Heston Blumenthal to cook up a spice odyssey for British astronaut manning the International Space Station

UK's Major Tum to blast off on a spice odyssey

Nothing but the best for British astronaut as chef Heston Blumenthal cooks up his rations
John Harrison's 'longitude' clock sets new record - 300 years on

‘Longitude’ clock sets new record - 300 years on

Greenwich horologists celebrate as it keeps to within a second of real time over a 100-day test
Fears in the US of being outgunned in the vital propaganda wars by Russia, China - and even Isis - have prompted a rethink on overseas broadcasters

Let the propaganda wars begin - again

'Accurate, objective, comprehensive': that was Voice of America's creed, but now its masters want it to promote US policy, reports Rupert Cornwell
Why Japan's incredible long-distance runners will never win the London Marathon

Japan's incredible long-distance runners

Every year, Japanese long-distance runners post some of the world's fastest times – yet, come next weekend, not a single elite competitor from the country will be at the London Marathon
Why does Tom Drury remain the greatest writer you've never heard of?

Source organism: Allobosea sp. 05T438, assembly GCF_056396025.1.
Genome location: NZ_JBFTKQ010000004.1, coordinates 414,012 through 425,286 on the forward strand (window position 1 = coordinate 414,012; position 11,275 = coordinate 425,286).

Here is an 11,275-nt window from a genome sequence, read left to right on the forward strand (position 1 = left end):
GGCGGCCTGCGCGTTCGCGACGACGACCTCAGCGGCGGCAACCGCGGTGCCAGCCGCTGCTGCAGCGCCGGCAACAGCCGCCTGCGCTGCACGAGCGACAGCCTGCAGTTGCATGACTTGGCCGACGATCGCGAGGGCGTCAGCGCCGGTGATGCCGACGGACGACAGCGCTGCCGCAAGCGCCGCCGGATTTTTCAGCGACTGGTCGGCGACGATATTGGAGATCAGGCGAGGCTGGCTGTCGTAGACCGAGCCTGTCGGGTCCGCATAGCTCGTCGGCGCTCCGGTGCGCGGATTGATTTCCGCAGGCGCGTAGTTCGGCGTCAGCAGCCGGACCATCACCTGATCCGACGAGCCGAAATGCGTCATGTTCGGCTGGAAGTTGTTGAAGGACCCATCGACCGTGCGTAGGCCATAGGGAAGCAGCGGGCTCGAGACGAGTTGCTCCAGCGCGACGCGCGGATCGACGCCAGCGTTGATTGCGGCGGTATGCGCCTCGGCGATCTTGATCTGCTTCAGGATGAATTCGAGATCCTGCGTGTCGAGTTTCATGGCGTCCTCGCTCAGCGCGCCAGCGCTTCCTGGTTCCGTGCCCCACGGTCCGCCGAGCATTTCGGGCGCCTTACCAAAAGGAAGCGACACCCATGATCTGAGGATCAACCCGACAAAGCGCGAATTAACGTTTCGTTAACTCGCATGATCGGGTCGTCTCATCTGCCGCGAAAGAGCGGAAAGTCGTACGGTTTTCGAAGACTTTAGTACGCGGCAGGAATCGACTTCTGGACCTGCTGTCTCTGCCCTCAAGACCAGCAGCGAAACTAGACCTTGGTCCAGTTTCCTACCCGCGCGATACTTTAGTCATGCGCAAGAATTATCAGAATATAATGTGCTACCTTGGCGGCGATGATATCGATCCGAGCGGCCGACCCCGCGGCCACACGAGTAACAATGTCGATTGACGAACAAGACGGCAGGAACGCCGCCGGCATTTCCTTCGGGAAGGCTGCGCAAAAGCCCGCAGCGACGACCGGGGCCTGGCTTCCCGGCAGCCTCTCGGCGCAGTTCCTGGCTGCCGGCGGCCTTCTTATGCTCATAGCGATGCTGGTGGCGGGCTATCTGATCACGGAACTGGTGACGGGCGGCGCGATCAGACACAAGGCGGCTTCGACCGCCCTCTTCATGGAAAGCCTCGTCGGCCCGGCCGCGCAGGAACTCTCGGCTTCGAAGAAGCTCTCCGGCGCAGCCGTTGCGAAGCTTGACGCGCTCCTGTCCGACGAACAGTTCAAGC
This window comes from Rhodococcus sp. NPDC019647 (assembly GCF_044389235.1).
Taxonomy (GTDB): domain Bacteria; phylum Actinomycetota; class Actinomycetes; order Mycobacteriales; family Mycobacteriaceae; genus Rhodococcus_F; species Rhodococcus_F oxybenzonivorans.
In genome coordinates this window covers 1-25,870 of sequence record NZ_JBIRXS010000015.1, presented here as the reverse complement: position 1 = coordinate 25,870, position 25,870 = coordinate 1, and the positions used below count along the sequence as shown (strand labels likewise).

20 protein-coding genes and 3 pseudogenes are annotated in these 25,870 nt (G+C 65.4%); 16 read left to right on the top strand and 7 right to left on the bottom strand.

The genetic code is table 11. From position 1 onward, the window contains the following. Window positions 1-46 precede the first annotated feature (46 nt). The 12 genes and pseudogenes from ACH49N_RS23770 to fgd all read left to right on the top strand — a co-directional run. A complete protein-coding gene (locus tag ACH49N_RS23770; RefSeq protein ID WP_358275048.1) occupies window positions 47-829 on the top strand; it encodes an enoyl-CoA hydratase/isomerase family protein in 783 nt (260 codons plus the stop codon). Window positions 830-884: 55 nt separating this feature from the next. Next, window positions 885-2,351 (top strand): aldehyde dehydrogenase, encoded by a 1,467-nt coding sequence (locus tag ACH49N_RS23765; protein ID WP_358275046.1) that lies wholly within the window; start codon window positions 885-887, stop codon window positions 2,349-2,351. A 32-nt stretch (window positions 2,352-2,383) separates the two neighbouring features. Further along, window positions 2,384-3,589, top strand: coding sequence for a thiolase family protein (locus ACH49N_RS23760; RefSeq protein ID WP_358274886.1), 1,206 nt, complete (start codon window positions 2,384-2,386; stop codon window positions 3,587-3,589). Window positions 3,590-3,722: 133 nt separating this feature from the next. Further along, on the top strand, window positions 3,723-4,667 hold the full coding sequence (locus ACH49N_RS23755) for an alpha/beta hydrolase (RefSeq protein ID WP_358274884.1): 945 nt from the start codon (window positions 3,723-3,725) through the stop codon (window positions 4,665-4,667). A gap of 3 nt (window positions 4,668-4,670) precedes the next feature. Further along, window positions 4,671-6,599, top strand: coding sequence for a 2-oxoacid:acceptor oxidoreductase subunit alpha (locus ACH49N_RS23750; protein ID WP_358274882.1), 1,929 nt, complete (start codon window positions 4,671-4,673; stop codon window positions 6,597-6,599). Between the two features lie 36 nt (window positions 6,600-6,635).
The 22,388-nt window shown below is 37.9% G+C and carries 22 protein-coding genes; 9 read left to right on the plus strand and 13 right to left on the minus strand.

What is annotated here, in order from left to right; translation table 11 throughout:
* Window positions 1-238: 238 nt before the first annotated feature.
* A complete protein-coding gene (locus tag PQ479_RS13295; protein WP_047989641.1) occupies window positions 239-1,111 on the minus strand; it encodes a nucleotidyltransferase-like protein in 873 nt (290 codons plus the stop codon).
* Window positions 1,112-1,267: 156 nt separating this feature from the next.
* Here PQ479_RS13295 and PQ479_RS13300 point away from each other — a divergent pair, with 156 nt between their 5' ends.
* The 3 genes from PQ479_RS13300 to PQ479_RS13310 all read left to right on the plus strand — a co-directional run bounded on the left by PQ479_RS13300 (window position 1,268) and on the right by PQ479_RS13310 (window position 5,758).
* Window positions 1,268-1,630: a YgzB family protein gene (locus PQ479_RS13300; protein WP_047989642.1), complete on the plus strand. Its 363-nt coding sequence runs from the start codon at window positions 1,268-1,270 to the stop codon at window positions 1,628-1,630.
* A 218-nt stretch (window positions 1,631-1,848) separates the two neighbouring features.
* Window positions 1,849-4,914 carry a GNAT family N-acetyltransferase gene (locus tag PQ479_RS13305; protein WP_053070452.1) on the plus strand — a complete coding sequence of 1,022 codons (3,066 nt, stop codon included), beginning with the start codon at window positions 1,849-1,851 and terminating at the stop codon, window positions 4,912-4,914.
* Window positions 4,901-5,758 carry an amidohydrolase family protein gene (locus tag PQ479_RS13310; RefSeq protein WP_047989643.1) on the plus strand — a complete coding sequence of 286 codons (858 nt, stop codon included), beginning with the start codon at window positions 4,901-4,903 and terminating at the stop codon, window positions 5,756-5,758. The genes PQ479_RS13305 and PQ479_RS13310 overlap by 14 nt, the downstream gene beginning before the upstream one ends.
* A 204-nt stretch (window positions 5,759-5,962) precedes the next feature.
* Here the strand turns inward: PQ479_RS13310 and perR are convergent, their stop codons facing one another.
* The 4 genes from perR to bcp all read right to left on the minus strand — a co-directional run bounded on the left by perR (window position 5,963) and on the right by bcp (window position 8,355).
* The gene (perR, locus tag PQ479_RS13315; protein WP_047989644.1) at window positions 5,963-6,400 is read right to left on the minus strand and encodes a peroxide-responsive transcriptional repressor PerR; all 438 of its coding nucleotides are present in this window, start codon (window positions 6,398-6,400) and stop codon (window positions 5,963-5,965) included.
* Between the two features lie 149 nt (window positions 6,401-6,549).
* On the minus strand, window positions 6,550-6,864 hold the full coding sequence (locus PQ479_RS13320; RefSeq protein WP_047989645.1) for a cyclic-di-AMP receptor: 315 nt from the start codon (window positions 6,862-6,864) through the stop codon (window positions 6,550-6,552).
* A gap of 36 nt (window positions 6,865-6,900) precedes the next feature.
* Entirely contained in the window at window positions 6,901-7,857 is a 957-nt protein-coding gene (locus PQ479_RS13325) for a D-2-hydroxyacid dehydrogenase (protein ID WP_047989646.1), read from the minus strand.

Tom Drury: The quiet American

His debut was considered one of the finest novels of the past 50 years, and he is every bit the equal of his contemporaries, Jonathan Franzen, Dave Eggers and David Foster Wallace
You should judge a person by how they peel a potato

You should judge a person by how they peel a potato

Dave Hax's domestic tips are reminiscent of George Orwell's tea routine. The world might need revolution, but we like to sweat the small stuff, says DJ Taylor
Beige is back: The drab car colours of the 1970s are proving popular again

Beige to the future

Flares and flounce are back on catwalks but a revival in ’70s car paintjobs was a stack-heeled step too far – until now
Bill Granger recipes: Our chef's dishes highlight the delicate essence of fresh cheeses

Bill Granger cooks with fresh cheeses

More delicate on the palate, milder, fresh cheeses can also be kinder to the waistline
Aston Villa vs Liverpool: 'This FA Cup run has been wonderful,' says veteran Shay Given

Shay Given: 'This FA Cup run has been wonderful'

The Villa keeper has been overlooked for a long time and has unhappy memories of the national stadium – but he is savouring his chance to play at Wembley
Timeless drama of Championship race in league of its own - Michael Calvin

Michael Calvin's Last Word

Timeless drama of Championship race in league of its own